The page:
No. When the flush and three of a kind go head to head, the flush comes out as the best according to the poker hand rankings. The odds against making three of a kind sit around 20-to-1, with the odds against hitting a flush at 32-to-1.
Yes. The full house comes in less often than a straight. In Texas Hold em, the odds against drawing a full house are around 36-to-1, while the odds against making a straight are around 21-to-1.
Yes. Four of a kind is an exceedingly rare hand in poker, but the straight flush is an even more elusive five-card hand. The odds against making a straight flush in Texas Hold em is about 3,590-to-1, much rarer than four of a kind (594-to-1 odds against)
Never argue what poker hands beats what again with our handy cheat sheet!
Each hand in Texas Hold em begins with all players receiving two face-down cards. These cards, known as hole cards, are only visible to the player they re dealt. Some of the best holdings on the starting hands chart include the following two-card hands:
Pocket aces (aka Pocket Rockets or Bullets ) is the best Texas Hold em starting hand. Looking down at two aces as your hole cards means you should get as much money in the pot as possible in the preflop betting round.
Pocket kings (aka Cowboys ) mark the second possible starting hand available with two hole cards in Texas Hold em. Like pocket aces, a pair of kings in the hole should be played aggressively preflop. Only pocket aces make a better starting hand than pocket kings.
Sometimes known as Ladies , a pair of queens as your hole cards marks the third-strongest starting hand in Texas Hold em. Like pocket kings and pocket aces, the best way to play queens usually involves an aggressive raising strategy preflop.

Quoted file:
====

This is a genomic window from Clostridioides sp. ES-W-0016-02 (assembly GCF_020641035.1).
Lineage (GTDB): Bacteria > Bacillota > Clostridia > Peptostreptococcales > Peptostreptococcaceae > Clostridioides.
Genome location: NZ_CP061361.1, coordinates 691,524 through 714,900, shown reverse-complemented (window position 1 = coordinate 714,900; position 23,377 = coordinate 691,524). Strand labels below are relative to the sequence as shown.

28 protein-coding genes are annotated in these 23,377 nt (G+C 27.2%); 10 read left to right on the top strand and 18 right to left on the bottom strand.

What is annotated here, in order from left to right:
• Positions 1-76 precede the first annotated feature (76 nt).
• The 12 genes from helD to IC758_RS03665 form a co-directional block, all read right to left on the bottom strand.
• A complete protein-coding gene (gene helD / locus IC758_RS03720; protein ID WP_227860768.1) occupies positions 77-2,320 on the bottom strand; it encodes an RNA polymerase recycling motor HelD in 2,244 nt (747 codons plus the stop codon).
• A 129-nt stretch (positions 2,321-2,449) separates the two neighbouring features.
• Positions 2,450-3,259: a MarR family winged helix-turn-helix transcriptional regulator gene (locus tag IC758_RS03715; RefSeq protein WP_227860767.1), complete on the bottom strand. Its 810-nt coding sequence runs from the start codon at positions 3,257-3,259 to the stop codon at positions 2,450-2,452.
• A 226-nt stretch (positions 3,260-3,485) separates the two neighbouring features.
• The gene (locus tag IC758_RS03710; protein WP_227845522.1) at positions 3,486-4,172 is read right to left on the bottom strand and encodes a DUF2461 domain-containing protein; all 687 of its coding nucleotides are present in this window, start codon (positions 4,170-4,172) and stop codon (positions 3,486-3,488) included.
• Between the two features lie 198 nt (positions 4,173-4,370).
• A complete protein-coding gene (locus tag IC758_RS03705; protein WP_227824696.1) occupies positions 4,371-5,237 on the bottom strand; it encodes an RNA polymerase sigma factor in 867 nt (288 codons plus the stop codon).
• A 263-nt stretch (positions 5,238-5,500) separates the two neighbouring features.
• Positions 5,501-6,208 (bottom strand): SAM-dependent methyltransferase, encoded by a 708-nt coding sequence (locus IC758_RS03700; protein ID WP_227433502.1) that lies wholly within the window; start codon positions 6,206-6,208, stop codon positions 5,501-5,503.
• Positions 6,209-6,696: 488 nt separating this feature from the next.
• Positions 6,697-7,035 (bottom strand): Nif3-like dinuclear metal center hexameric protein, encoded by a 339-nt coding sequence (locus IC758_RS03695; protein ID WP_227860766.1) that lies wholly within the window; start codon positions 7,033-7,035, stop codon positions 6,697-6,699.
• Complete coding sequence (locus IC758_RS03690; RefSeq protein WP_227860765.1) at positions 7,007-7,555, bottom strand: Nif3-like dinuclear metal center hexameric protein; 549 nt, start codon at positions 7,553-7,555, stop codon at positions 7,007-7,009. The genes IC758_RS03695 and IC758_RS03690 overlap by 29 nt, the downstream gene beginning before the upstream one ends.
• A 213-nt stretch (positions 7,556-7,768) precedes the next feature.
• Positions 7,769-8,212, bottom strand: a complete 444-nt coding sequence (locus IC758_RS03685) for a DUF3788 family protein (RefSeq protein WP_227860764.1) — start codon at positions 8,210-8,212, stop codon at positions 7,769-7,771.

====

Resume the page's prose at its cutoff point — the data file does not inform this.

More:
Pocket jacks (aka Hooks ) are a strong preflop holding in Texas Hold em. A pair of jacks in the hole doesn t quite stand up to the strength of the hands above it on this list, however. Pocket jacks should be played with a bit more caution than queens through aces, especially when facing big preflop raises.
Ace-King (aka Big Slick) comes in two different varieties: suited and offsuit. The suited version is made when your hole cards are an ace and a king of the same suit. Ace-king suited stands as the strongest of suited connector hands, and should be played aggressively preflop, much like pocket aces, kings, or queens.
Pocket tens fall into a similar category as pocket jacks. A pair of tens in the hole makes one of the stronger Texas Hold em starting hands, but you want to use a less aggressive preflop strategy in most spots compared to your approach with pocket aces, kings, and queens, or ace-king.
Both the offsuit and suited editions of ace-king are known as Big Slick in poker vernacular. The offsuit version of ace-king can be played slightly less aggressively than ace-king suited, but both are hands that often demand a big preflop pot. In any matchup against another pair of aces, ace-king wins with the highest kicker.
Ace-queen suited represents one of the strongest starting hands in Texas Hold em, but it s not quite a slam dunk all-in preflop kind of hand. Ace-queen suited can play very well postflop, and in most situations, you ll want to continue past the preflop round with this hand. Ace-queen loses the kicker battle against ace-king, however.
Pocket nines make one of the better preflop starting hands, but a pair of nines in the hole should be played somewhat cautiously. This is a hand that can win some pots if you can get to showdown with it, but pocket nines are also vulnerable to an overcard (any ten through ace) showing up when the community cards hit the board.